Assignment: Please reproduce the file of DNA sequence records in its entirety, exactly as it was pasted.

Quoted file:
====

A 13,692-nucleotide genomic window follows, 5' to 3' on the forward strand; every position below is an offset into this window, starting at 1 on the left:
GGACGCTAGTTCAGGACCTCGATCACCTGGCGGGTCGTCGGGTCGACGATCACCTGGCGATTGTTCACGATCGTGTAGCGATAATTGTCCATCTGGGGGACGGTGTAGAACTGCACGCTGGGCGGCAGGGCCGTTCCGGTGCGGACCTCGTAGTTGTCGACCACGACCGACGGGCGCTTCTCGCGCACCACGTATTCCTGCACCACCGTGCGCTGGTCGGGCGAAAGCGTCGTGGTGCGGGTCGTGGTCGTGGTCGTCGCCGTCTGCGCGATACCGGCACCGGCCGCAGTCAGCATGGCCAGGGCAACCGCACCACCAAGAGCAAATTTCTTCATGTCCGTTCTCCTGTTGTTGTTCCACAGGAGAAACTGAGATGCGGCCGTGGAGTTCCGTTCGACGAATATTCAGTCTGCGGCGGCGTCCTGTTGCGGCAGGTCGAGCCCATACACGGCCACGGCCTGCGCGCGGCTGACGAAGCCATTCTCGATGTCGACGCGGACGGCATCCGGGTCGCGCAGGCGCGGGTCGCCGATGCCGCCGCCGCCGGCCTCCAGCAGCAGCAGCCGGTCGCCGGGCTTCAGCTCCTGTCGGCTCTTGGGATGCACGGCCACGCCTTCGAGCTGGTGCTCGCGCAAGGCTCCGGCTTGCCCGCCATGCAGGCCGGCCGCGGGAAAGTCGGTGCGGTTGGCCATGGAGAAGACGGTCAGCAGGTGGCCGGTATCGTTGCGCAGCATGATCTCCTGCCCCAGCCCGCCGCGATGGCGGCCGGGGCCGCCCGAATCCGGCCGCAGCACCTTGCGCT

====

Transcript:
A 13,692-nucleotide genomic window follows, 5' to 3' on the forward strand; every position below is an offset into this window, starting at 1 on the left:
GGACGCTAGTTCAGGACCTCGATCACCTGGCGGGTCGTCGGGTCGACGATCACCTGGCGATTGTTCACGATCGTGTAGCGATAATTGTCCATCTGGGGGACGGTGTAGAACTGCACGCTGGGCGGCAGGGCCGTTCCGGTGCGGACCTCGTAGTTGTCGACCACGACCGACGGGCGCTTCTCGCGCACCACGTATTCCTGCACCACCGTGCGCTGGTCGGGCGAAAGCGTCGTGGTGCGGGTCGTGGTCGTGGTCGTCGCCGTCTGCGCGATACCGGCACCGGCCGCAGTCAGCATGGCCAGGGCAACCGCACCACCAAGAGCAAATTTCTTCATGTCCGTTCTCCTGTTGTTGTTCCACAGGAGAAACTGAGATGCGGCCGTGGAGTTCCGTTCGACGAATATTCAGTCTGCGGCGGCGTCCTGTTGCGGCAGGTCGAGCCCATACACGGCCACGGCCTGCGCGCGGCTGACGAAGCCATTCTCGATGTCGACGCGGACGGCATCCGGGTCGCGCAGGCGCGGGTCGCCGATGCCGCCGCCGCCGGCCTCCAGCAGCAGCAGCCGGTCGCCGGGCTTCAGCTCCTGTCGGCTCTTGGGATGCACGGCCACGCCTTCGAGCTGGTGCTCGCGCAAGGCTCCGGCTTGCCCGCCATGCAGGCCGGCCGCGGGAAAGTCGGTGCGGTTGGCCATGGAGAAGACGGTCAGCAGGTGGCCGGTATCGTTGCGCAGCATGATCTCCTGCCCCAGCCCGCCGCGATGGCGGCCGGGGCCGCCCGAATCCGGCCGCAGCACCTTGCGCT